Get Into an Accident With a Texting Driver? Here’s What You Can Do

People tend to carry their phones everywhere they travel, including in their cars. Using an electronic device while driving is punishable by law since it diverts the motorist’s focus. A driver could get into additional financial trouble if they allowed a distraction to cause a crash.

You may have gotten into a car accident with a texting driver. Their negligence resulted in expensive medical bills for severe injuries. While the aftermath is stressful, you do not have to go through it alone. Here is what you can do to get the financial recovery you need.

Texting Is a Common Distraction

Accident With Texting DriverA challenge many people face while they drive is distractions. In a recent year, more than 424,000 people suffered from injuries from distracted motorists. Diversions can be manual, visual, or cognitive.

Nonetheless, phone usage regularly takes people’s attention away from their environment. Around 16.2 percent of drivers report they text while behind the wheel. Plenty of people also view their messages while driving.

Someone may only glance at their phone for a couple of seconds. However, even a couple of seconds is enough for a disaster to occur. A driver travels a significant distance while looking at a phone, making it likely for something unexpected to present.

A driver may not notice the car suddenly stop in front of them or a pedestrian walk across the street. Alternatively, they can have a delayed response if they do see traffic change. The distracted person could then hit another motorist, bicyclist, or pedestrian.

Penalties for Texting While Driving

Most states ban texting while driving due to the potential danger of the behavior. A police officer could write a motorist a citation for texting even if they did not commit other traffic violations. Some state laws also prevent people from using their phones to make calls.

Authorities have learned to watch for specific driving behaviors to spot drivers on their phones. They observe if the vehicle drifts between lanes or takes too long to move when the light turns green. Texting can also be evident if the driver frequently looks down at their lap.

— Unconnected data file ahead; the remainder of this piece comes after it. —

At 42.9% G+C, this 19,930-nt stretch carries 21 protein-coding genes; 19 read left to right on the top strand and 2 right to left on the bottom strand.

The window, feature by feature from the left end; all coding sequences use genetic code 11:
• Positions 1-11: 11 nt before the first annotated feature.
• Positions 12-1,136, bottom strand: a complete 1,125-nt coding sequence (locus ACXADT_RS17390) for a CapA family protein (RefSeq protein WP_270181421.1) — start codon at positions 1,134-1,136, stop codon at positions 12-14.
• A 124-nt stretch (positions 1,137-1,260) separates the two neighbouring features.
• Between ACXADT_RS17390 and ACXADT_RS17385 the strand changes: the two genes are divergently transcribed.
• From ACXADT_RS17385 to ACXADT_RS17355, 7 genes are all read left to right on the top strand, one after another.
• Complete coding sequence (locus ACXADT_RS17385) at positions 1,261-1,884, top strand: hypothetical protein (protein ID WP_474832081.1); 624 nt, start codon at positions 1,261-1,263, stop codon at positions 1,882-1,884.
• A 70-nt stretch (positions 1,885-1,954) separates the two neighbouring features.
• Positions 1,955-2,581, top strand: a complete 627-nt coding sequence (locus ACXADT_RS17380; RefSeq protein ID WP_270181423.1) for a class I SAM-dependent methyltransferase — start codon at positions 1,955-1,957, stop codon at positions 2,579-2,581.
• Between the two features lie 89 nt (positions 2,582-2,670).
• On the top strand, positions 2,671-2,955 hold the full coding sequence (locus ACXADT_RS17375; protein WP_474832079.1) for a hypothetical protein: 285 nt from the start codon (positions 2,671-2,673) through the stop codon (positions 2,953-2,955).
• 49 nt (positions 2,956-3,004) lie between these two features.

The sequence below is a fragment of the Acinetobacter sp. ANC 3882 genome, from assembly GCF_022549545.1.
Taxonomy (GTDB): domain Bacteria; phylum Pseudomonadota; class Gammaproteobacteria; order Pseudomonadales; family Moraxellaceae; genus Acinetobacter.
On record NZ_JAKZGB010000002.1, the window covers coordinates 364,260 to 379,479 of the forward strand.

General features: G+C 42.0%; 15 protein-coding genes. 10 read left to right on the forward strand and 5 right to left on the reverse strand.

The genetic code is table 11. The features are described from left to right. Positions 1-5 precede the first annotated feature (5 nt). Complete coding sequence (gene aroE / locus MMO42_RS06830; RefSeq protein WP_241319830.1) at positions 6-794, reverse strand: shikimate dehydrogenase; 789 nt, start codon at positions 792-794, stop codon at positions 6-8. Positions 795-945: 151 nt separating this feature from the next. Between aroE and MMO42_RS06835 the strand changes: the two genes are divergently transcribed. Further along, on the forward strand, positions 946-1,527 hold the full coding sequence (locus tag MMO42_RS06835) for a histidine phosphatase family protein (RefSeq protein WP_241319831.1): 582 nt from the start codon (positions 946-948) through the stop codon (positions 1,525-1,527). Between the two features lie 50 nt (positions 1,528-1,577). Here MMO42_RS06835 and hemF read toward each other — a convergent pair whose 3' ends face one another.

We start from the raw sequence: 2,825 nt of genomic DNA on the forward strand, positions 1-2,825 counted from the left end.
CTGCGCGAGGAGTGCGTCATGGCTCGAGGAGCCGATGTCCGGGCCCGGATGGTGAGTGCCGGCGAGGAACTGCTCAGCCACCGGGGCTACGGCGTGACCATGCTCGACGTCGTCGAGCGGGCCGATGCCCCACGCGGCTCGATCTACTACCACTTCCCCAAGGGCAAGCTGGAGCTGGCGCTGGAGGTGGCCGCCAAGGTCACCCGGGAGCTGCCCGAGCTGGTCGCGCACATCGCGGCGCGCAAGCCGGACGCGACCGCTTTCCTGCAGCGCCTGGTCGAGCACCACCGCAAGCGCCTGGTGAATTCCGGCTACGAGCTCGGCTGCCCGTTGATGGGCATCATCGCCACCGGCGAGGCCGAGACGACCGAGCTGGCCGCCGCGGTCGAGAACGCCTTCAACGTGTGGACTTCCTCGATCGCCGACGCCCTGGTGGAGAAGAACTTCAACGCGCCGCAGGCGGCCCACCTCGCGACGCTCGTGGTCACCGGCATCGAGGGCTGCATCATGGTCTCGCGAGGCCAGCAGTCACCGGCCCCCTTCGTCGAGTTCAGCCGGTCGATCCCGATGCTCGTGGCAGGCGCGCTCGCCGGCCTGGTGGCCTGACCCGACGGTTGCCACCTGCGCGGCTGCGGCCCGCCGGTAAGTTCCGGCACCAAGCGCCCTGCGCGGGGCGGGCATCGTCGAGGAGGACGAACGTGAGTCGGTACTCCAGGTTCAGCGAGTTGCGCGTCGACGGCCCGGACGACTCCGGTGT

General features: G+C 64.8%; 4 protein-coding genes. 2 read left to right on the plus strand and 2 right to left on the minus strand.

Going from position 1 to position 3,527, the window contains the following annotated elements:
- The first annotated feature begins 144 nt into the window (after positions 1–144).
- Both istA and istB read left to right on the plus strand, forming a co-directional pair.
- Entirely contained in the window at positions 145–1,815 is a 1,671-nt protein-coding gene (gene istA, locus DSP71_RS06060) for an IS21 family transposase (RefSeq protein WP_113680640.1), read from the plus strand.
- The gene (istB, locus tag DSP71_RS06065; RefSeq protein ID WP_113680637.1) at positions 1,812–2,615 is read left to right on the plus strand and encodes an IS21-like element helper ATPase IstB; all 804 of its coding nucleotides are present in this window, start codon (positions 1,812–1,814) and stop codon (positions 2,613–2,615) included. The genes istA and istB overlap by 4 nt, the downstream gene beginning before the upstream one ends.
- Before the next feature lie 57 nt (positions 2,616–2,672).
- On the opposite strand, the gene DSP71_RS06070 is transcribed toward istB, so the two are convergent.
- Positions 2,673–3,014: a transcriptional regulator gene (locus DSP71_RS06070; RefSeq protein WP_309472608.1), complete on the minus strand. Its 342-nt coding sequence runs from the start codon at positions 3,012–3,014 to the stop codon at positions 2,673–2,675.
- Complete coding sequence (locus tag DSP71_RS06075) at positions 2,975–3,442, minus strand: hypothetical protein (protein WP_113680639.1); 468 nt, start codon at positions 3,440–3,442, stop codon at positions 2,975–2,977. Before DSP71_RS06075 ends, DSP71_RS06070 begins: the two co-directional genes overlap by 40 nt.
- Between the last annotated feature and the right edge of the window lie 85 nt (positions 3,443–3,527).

If drivers get into trouble for texting, they can expect to pay fines. The fines depend on where they live, and the amount could increase with each offense. In addition, the court may sentence the person to jail time. The length of a sentence varies from jurisdiction to jurisdiction.

Texting and driving citations impact the motorist’s license. Many states use a points system, and a high number in a short period results in a suspension. The DMV may even revoke a license for repeated texting and driving infractions.

Insurance companies typically punish negligent drivers as well. Driving history plays a significant role in the price of coverage premiums. Therefore, premiums and deductibles increase if a texting-related collision occurs. The average surge in rates is 23 percent, but the at-fault driver could face a higher increase.

What You Can Do if You Get Into an Accident With a Texting Driver

You may find yourself in an accident with a texting driver. Depending on the force of impact, the vehicle damage might be substantial. In addition, your injuries may also be severe. Immediately after a car accident is a confusing time, and you may wonder what you can do to help yourself and your future claim.

See a Doctor

The first course of action is to go to the nearest hospital. You must address any serious wounds and ensure you do not suffer from an unseen injury. When a doctor finishes evaluating your condition, you can use the resulting record to support your accident claim.

Furthermore, immediate medical care shows the severity of your injury. The insurer may see a delay in treatment as proof your injuries are not significant. As a result, the adjuster may try to reduce your settlement.

Call the Insurer to File a Claim

The next step is to let the insurance company know about the accident. Many places require licensed drivers to carry an insurance policy. Therefore, you need to get the name and number of the at-fault motorist’s insurer.

You can then contact the insurance company to alert them of the accident and impending claim. However, speaking with the insurer yourself can be risky to your claim, so attorneys recommend only giving them your name, insurance information, date and location of the accident, and attorney’s contact information.